Little Bits of History


Posted in History by patriciahysell on June 25, 2014
William Martin and Bernon Mitchell

William Martin and Bernon Mitchell

June 25, 1960: William Martin and Bernon Mitchell go on vacation to Mexico. Martin was born in 1931 in Georgia but his family moved to Washington soon after. He earned a degree in mathematics from the University of Washington in Seattle in 1947. He enlisted in the US Navy and served from 1951 to 1954 working as a cryptologist with the Naval Security Group in Japan. Mitchell was born in 1929 in California and enlisted in the Navy after one year of college. His years of service were also 1951 to 1954 and he, too served in Japan with the Naval Security Group as a cryptologist. He stayed an extra year in Japan and worked with the Army Security Agency and when back stateside, he graduation from Stanford University.

The two men became friends while in Japan and both were hired by the National Security Agency (NSA) in 1957. They were disturbed by what they learned of American surveillance which included incursions into foreign airspace. They realized that Congress was unaware of NSA-sponsored flights. In violation of NSA rules, they approached Ohio Congressman Wayne Hays in February 1959 after he expressed frustration with the information he was receiving from the NSA. The two men visited Cuba in December 1959 without notifying their superiors, breaking another rule.

On this day, the two left for a vacation in Mexico and never returned. Instead, they traveled to Havana and from there sailed on a Russian freighter to the USSR. On September 6, 1960, the two men appeared at a joint news conference at the House of Journalists in Moscow and announced they were requesting asylum and Soviet citizenship. They announced their dissatisfaction with information gathering especially with invasion of airspace. Both were appalled by US first-strike capabilities for nuclear war and refusal to disarm. America’s response was to deny all allegations and to brand both men as sexual deviants (homosexuals).

Mitchell was happy, apparently, with his choice to defect to Russia and not much is known of him except that he died in St. Petersburg in 2001. Martin changed his name and continued his studies at Leningrad University. He married a Soviet woman whom he divorced in 1963. He later told a Russian newspaper that his defection was “foolhardy” and attempted to repatriate several times. He spoke with Donald Duffy (VP of the Kaiser Foundation) and Benny Goodman (musician) asking for help to return to the US. In 1979 he approached the American Consulate about coming home causing his case to be reexamined. He was stripped of his American citizenship. He was denied permission to immigrate and was also denied a tourist visa. Martin eventually got as far as Mexico where he died of cancer in 1987.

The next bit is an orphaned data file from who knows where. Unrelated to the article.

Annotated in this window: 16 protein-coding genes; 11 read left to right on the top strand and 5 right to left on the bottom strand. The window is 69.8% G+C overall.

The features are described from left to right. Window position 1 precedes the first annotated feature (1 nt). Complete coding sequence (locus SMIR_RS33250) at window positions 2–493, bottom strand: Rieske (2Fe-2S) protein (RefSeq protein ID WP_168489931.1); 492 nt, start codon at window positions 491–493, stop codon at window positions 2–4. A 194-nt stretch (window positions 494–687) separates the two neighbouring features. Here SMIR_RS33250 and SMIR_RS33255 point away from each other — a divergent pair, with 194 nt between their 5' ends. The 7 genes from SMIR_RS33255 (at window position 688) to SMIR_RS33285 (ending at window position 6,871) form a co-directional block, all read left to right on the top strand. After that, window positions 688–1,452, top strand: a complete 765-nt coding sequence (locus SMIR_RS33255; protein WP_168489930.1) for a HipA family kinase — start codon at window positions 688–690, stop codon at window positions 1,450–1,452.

Setting people to spy on one another is not the way to protect freedom. – Tommy Douglas

But I think the real tension lies in the relationship between what you might call the pursuer and his quarry, whether it’s the writer or the spy. – John le Carre

My notion of the KGB came from romantic spy stories. I was a pure and utterly successful product of Soviet patriotic education. – Vladimir Putin

Today’s difference between Russia and the United States is that in Russia everybody takes everybody else for a spy, and in the United States everybody takes everybody else for a criminal. – Friedrich Durrenmatt

Also on this day: Great Star of Africa – In 1905, The Cullinan diamond was discovered.
The End – In 1906, a bizarre love triangle ended badly.
Last Stand – In 1876, Custer was defeated at Little Bighorn.
Lady Doctor Elena – In 1678, Elena earned the first PhD awarded to a woman.

All Four Engines Cut Out

Posted in History by patriciahysell on June 24, 2014
British Airways Flight 9

British Airways Flight 9

June 24, 1982: British Airways Flight 9 loses all engines. The event is also known as the Jakarta incident. The flight originated in London and was to end in Auckland with stops in Bombay, Madras, Kuala Lumpur, Perth, and Melbourne. The 747-256B plane was named the City of Edinburgh and there were 248 passengers and fifteen crew aboard. The flight was passing by Java and problems developed. Fresh crew had come aboard in Kuala Lumpur but most of the passengers had been aboard the plane since London. Mount Galunggung, about 110 miles southeast of Jakarta, is an active stratovolcano and had erupted earlier in the day.

At about 8:40 PM local time, the plane was flying over the Indian Ocean, south of Java. Captain Eric Moody (41) was in the lavatory when things started to go horribly wrong. Senior First Officer Roger Greaves (32) and Senior Engineer Officer Barry Townley-Freeman (40) were in charge when they noticed an odd effect on the windscreen similar to St. Elmo’s fire. Moody returned to the controls and weather radar showed clear skies. Regardless, the crew turned on the engine anti-ice and the passenger seatbelt sign. Smoke began to accumulate in the passenger cabin and it smelled of sulphur. Passengers at the window seats noticed the engines were unusually bright with a strobe effect.